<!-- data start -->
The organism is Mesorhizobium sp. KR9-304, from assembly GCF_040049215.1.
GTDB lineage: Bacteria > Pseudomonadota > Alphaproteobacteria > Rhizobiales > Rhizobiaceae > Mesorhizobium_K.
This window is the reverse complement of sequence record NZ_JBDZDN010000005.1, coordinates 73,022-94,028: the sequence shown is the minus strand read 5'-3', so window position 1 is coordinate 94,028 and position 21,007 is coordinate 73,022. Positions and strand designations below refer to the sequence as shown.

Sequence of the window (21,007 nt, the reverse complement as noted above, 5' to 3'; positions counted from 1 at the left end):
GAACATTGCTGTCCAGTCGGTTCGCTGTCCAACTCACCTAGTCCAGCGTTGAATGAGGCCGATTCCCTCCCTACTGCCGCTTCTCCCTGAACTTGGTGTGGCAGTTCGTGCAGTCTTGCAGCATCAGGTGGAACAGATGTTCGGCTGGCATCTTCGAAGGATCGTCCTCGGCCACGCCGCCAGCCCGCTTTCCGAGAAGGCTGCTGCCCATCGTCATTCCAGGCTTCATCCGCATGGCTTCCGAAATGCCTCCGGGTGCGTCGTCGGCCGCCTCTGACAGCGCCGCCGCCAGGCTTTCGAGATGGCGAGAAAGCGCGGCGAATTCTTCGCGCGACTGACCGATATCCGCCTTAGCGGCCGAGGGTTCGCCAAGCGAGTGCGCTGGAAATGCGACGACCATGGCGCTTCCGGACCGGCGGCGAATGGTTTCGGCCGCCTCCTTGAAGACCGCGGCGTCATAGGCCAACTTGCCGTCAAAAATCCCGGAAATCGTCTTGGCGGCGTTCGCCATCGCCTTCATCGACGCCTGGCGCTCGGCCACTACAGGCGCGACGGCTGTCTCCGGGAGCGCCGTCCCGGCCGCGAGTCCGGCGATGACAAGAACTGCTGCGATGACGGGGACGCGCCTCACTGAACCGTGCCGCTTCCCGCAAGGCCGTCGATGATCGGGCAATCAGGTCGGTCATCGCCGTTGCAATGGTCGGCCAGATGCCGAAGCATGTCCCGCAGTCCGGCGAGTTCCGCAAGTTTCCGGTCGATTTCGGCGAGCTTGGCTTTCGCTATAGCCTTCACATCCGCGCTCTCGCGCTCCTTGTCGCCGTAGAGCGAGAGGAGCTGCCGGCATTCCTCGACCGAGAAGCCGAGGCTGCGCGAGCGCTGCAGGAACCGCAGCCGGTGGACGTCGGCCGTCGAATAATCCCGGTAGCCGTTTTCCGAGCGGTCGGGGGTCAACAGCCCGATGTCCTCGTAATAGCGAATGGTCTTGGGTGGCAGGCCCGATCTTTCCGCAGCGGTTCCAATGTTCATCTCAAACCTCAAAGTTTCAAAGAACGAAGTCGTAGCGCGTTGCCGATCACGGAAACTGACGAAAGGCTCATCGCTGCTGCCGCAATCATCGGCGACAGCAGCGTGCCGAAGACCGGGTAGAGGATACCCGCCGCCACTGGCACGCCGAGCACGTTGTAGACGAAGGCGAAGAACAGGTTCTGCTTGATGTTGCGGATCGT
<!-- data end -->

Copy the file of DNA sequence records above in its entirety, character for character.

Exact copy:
The organism is Mesorhizobium sp. KR9-304, from assembly GCF_040049215.1.
GTDB lineage: Bacteria > Pseudomonadota > Alphaproteobacteria > Rhizobiales > Rhizobiaceae > Mesorhizobium_K.
This window is the reverse complement of sequence record NZ_JBDZDN010000005.1, coordinates 73,022-94,028: the sequence shown is the minus strand read 5'-3', so window position 1 is coordinate 94,028 and position 21,007 is coordinate 73,022. Positions and strand designations below refer to the sequence as shown.

Sequence of the window (21,007 nt, the reverse complement as noted above, 5' to 3'; positions counted from 1 at the left end):
GAACATTGCTGTCCAGTCGGTTCGCTGTCCAACTCACCTAGTCCAGCGTTGAATGAGGCCGATTCCCTCCCTACTGCCGCTTCTCCCTGAACTTGGTGTGGCAGTTCGTGCAGTCTTGCAGCATCAGGTGGAACAGATGTTCGGCTGGCATCTTCGAAGGATCGTCCTCGGCCACGCCGCCAGCCCGCTTTCCGAGAAGGCTGCTGCCCATCGTCATTCCAGGCTTCATCCGCATGGCTTCCGAAATGCCTCCGGGTGCGTCGTCGGCCGCCTCTGACAGCGCCGCCGCCAGGCTTTCGAGATGGCGAGAAAGCGCGGCGAATTCTTCGCGCGACTGACCGATATCCGCCTTAGCGGCCGAGGGTTCGCCAAGCGAGTGCGCTGGAAATGCGACGACCATGGCGCTTCCGGACCGGCGGCGAATGGTTTCGGCCGCCTCCTTGAAGACCGCGGCGTCATAGGCCAACTTGCCGTCAAAAATCCCGGAAATCGTCTTGGCGGCGTTCGCCATCGCCTTCATCGACGCCTGGCGCTCGGCCACTACAGGCGCGACGGCTGTCTCCGGGAGCGCCGTCCCGGCCGCGAGTCCGGCGATGACAAGAACTGCTGCGATGACGGGGACGCGCCTCACTGAACCGTGCCGCTTCCCGCAAGGCCGTCGATGATCGGGCAATCAGGTCGGTCATCGCCGTTGCAATGGTCGGCCAGATGCCGAAGCATGTCCCGCAGTCCGGCGAGTTCCGCAAGTTTCCGGTCGATTTCGGCGAGCTTGGCTTTCGCTATAGCCTTCACATCCGCGCTCTCGCGCTCCTTGTCGCCGTAGAGCGAGAGGAGCTGCCGGCATTCCTCGACCGAGAAGCCGAGGCTGCGCGAGCGCTGCAGGAACCGCAGCCGGTGGACGTCGGCCGTCGAATAATCCCGGTAGCCGTTTTCCGAGCGGTCGGGGGTCAACAGCCCGATGTCCTCGTAATAGCGAATGGTCTTGGGTGGCAGGCCCGATCTTTCCGCAGCGGTTCCAATGTTCATCTCAAACCTCAAAGTTTCAAAGAACGAAGTCGTAGCGCGTTGCCGATCACGGAAACTGACGAAAGGCTCATCGCTGCTGCCGCAATCATCGGCGACAGCAGCGTGCCGAAGACCGGGTAGAGGATACCCGCCGCCACTGGCACGCCGAGCACGTTGTAGACGAAGGCGAAGAACAGGTTCTGCTTGATGTTGCGGATCGT